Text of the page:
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While this is true, it is actually part of an important natural cycle that has been occurring since the beginning of life, known as the biogenic carbon cycle.
This process is known as photosynthesis and is fundamental to the biogenic carbon cycle.When plants perform photosynthesis, carbon is mainly converted into cellulose, which is a carbohydrate and one of the main building blocks of plants.
Cellulose turns out to be the world’s most abundant organic compound. It is found in: Grasses, Shrubs, Crops, Trees, etc. Cellulose content is particularly high in grasses and shrubs found in marginal lands. These are usually areas where cereal grains and other edible crops for human consumption cannot be grown. Two-thirds of all agricultural land on the planet is marginal, filled with cellulose-rich grasses that are undigestible for humans.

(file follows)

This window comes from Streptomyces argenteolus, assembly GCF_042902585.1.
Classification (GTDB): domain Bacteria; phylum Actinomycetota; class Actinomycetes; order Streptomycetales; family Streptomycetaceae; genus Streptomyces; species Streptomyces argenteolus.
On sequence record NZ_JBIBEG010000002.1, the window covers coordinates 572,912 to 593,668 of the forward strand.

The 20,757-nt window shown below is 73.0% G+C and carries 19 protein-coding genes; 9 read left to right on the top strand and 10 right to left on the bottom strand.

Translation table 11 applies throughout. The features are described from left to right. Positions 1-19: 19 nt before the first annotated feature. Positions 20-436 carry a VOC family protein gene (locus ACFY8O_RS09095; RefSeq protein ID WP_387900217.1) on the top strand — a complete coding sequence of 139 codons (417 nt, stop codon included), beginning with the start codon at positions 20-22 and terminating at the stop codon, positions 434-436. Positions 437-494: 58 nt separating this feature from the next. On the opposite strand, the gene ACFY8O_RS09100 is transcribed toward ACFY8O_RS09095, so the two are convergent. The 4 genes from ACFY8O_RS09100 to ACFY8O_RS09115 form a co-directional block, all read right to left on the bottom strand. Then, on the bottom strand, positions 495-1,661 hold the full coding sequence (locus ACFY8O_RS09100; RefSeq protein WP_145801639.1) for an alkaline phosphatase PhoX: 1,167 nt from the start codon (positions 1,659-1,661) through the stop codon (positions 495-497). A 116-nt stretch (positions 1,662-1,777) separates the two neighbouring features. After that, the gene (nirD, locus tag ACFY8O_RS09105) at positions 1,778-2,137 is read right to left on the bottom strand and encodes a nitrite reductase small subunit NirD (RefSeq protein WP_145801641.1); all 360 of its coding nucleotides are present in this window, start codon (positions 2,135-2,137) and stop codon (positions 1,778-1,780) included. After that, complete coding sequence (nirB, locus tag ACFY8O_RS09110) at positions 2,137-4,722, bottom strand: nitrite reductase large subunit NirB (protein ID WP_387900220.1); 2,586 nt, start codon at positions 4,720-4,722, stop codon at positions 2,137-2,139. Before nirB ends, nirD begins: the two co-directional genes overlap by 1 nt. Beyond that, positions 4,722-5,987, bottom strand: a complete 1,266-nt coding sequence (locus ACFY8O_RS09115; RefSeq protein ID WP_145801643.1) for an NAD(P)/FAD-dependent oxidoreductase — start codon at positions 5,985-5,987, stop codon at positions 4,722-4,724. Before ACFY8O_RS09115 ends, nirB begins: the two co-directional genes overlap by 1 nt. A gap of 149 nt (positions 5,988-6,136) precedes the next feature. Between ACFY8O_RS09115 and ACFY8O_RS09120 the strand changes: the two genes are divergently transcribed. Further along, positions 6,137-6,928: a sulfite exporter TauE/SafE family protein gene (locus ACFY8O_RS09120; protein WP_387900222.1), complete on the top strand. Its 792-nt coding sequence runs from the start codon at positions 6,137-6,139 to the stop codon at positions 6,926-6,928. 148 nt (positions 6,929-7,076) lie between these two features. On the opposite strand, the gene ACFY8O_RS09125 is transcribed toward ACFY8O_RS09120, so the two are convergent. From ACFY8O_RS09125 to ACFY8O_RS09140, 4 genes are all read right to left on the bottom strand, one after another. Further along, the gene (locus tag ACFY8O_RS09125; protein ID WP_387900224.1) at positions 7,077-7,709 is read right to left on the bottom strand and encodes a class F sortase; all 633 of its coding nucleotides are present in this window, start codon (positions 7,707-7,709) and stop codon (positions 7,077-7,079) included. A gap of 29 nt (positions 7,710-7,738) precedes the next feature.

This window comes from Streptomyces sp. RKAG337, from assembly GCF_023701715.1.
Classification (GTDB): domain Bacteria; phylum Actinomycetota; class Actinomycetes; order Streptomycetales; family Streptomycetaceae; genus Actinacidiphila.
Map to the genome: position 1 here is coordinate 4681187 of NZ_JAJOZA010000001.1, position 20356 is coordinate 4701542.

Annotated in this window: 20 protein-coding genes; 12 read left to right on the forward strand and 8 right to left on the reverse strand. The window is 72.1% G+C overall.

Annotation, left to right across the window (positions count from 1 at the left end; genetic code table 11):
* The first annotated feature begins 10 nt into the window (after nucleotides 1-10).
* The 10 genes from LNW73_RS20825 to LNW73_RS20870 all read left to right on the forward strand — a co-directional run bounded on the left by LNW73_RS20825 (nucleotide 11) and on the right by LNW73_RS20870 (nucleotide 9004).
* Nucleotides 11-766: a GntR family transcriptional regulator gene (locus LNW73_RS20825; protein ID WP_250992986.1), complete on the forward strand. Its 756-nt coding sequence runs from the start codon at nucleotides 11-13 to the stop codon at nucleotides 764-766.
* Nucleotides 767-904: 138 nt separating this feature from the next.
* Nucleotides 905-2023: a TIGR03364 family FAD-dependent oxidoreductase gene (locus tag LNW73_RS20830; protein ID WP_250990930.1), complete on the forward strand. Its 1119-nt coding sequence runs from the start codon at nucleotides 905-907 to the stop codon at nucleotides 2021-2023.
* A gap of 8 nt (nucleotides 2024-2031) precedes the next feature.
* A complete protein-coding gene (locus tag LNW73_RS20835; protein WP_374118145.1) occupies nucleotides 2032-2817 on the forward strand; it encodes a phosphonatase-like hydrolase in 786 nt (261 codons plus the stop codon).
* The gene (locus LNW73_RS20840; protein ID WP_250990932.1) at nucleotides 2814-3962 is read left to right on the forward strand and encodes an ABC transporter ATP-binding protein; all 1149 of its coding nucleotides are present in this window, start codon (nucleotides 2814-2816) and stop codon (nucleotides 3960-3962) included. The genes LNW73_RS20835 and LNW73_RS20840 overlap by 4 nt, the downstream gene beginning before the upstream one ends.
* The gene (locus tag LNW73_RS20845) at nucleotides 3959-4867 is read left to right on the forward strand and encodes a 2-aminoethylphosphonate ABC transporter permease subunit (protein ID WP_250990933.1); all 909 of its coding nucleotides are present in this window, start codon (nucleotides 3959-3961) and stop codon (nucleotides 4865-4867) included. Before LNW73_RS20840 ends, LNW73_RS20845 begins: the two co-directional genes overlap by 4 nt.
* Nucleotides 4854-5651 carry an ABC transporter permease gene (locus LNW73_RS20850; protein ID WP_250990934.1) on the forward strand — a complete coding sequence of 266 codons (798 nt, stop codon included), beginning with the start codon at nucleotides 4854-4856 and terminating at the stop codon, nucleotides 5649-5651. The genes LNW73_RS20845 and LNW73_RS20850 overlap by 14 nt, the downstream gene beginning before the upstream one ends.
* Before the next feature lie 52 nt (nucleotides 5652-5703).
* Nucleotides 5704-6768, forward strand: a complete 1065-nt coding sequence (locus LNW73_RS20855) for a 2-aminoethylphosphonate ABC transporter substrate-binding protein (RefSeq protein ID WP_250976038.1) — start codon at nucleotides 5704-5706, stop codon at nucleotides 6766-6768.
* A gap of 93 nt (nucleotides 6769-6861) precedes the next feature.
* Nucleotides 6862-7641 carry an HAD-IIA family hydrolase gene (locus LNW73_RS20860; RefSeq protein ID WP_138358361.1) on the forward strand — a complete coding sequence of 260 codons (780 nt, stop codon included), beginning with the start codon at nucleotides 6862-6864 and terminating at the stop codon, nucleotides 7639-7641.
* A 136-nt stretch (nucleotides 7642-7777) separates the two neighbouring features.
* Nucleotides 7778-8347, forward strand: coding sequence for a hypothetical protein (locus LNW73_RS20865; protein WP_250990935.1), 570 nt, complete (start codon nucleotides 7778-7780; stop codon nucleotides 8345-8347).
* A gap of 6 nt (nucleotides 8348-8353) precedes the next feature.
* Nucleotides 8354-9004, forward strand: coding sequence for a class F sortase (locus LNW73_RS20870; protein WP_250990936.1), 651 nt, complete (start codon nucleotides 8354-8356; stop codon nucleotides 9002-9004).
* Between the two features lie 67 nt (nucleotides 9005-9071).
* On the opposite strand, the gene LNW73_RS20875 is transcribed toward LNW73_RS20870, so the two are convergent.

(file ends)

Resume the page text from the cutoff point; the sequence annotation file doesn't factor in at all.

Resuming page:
As a result of cellulose consumption, livestock lose carbon in the form of CH4 and therefore return the carbon sequestered by plants into the atmosphere.
After approximately 10 years, CH4 (methane) breaks down (hydroxyl oxidation) and is converted back into CO2 [CH4 –> CO2 + H2O].Once converted to CO2, plants can uptake it once more through photosynthesis and fix that carbon into cellulose…. Read full article here